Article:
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See How Tech and Fashion Mixed at the Met Gala

This year's Metropolitan Museum of Art Costume Institute benefit featured fashion and decor inspired by its tech company sponsors.

By Jim Shi May 10, 2016, 7:30 AM EDT

Photo: Courtesy of the Metropolitan Museum of Art/BFA.com/Shutterstock

Costume Institute Gala
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The numbers are staggering: One million flowers. Seventy-thousand square yards of carpet. Fifty-thousand work hours. And 610 dinner guests. The Metropolitan Museum of Art’s 2016 Costume Institute benefit—which celebrated “Manus x Machina: Fashion in an Age of Technology” and was sponsored by Apple—didn’t go the traditional route with iPads and Apple Watches. Instead, the relatively minimalist environs created by event producer Raul Avila proved to be both intellectually and aesthetically pleasing; decor was high-concept but pared-down and elegant, not unlike the dozens of iPhones used throughout the night to document the “party of the year.
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The benefit, which raised about $13.5 million, was planned by Vogue’s director of special projects, Sylvana Ward Durrett. She worked with the Metropolitan Museum of Art’s in-house staff, including Clyde Jones, senior vice president for institutional advancement; Kristin MacDonald, deputy chief development officer for events; and Bronwyn Keenan, deputy chief special events officer.


As with years past, the glittery intersection of A-list movie stars, music phenoms, art and fashion world titans, and society figures drew the likes of Beyoncé, Apple C.E.O. Tim Cook, Nicole Kidman, Tom Ford, and Madonna. As is tradition, the fashion stayed on theme; for example, Claire Danes’s super-structured Zac Posen dress boasted state-of-the-art LED lighting and fiber optics—its designer taking cues from technology in fashion, not unlike Isaac Singer’s 1851 sewing machine or today’s 3-D printing.


As guests arrived at the museum, they were greeted by a non-traditional sisal carpet that featured a hand-stenciled hot-pink-and-red DNA double helix, inspired by the exhibition’s case studies that decoded the handmade and machine-made in fashion. “We asked ourselves, ‘How do we combine man-made and machine-made and make something beautiful?” said Avila, who has worked on the gala for 10 consecutive years.

In the Great Hall, what had been a one-dimensional double helix soared to three-dimensional grandiosity via a towering 65-foot-tall sculpture. One helix was fashioned from 400 yards of floral-print white lace placed on aluminum panels; the other comprised 200,000 roses, which were artificial to keep the helix under 1,500 pounds so it could be rigged entirely from the ceiling.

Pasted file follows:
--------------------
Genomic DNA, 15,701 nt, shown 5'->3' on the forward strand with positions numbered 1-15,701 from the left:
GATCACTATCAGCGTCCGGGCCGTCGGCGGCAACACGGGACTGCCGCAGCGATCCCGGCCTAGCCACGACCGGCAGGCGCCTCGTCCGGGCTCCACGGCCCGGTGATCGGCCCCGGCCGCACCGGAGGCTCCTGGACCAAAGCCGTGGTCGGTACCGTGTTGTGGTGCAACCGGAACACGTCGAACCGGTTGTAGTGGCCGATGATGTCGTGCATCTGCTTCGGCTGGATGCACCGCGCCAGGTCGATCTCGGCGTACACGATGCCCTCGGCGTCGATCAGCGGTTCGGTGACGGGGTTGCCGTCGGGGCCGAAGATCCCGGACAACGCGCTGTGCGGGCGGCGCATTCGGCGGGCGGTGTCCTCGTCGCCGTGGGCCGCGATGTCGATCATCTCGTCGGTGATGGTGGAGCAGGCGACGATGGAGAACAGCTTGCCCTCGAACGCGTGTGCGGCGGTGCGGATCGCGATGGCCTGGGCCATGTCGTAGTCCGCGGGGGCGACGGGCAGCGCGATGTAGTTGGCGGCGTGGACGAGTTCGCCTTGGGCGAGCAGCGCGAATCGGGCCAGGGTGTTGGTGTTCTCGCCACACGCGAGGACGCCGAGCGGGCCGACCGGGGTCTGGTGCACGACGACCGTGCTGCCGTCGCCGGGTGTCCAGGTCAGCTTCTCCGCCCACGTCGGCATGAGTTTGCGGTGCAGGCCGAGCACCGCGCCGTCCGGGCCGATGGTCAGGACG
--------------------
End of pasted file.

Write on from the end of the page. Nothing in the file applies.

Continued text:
“The helix was definitely challenging,” said Avila. “Despite working with engineers and architects, you really don’t know what problems you could run into until 6 p.m. on Sunday as it’s being built. Is it going to work or not?” Production for the gala started one week in advance, while breakdown started at midnight Tuesday morning and was completed two days later. Avila employed 300 staffers from start to finish. 


Guests moved through various areas of the museum during the event. After viewing the exhibit—Andrew Bolton’s first since being named curator in charge—guests entered the Petrie Court for cocktails. The area was lined with daybeds in blue and lavender.

Then, for dinner in the Temple of Dendur, a green-and-white theme meal was served. “We wanted a spring California menu in honor of Apple,” said Sean Driscoll, partner and co-owner of Glorious Foods, of the green asparagus, baby white asparagus, white sturgeon caviar, and mint sauce. Driscoll and a team of staffers, including his co-partner Jean-Claude Nédélec, even traveled to Apple's home of San Francisco to sample the city’s local cuisine and choose Napa Valley wines to serve. “We focused on healthy eating, farm-to-table ingredients … but not too literally,” added Driscoll, noting how the farm-to-table elements were a loose take on the “manus” component of the exhibit. As a further tongue-in-cheek nod to Apple, an apple green sorbet dessert came served in a frozen green apple shell.

Following the gala, where the Weeknd performed followed by DJ legend Grandmaster Flash, a bevy of after-parties took place throughout the city: Apple hosted the official after-party at Top of the Standard (also known as the Boom Boom Room) in the meatpacking district, while Balmain’s Olivier Rousteing held court at Gilded Lily and the Weeknd and Naomi Campbell commandeered Up & Down nightclub.

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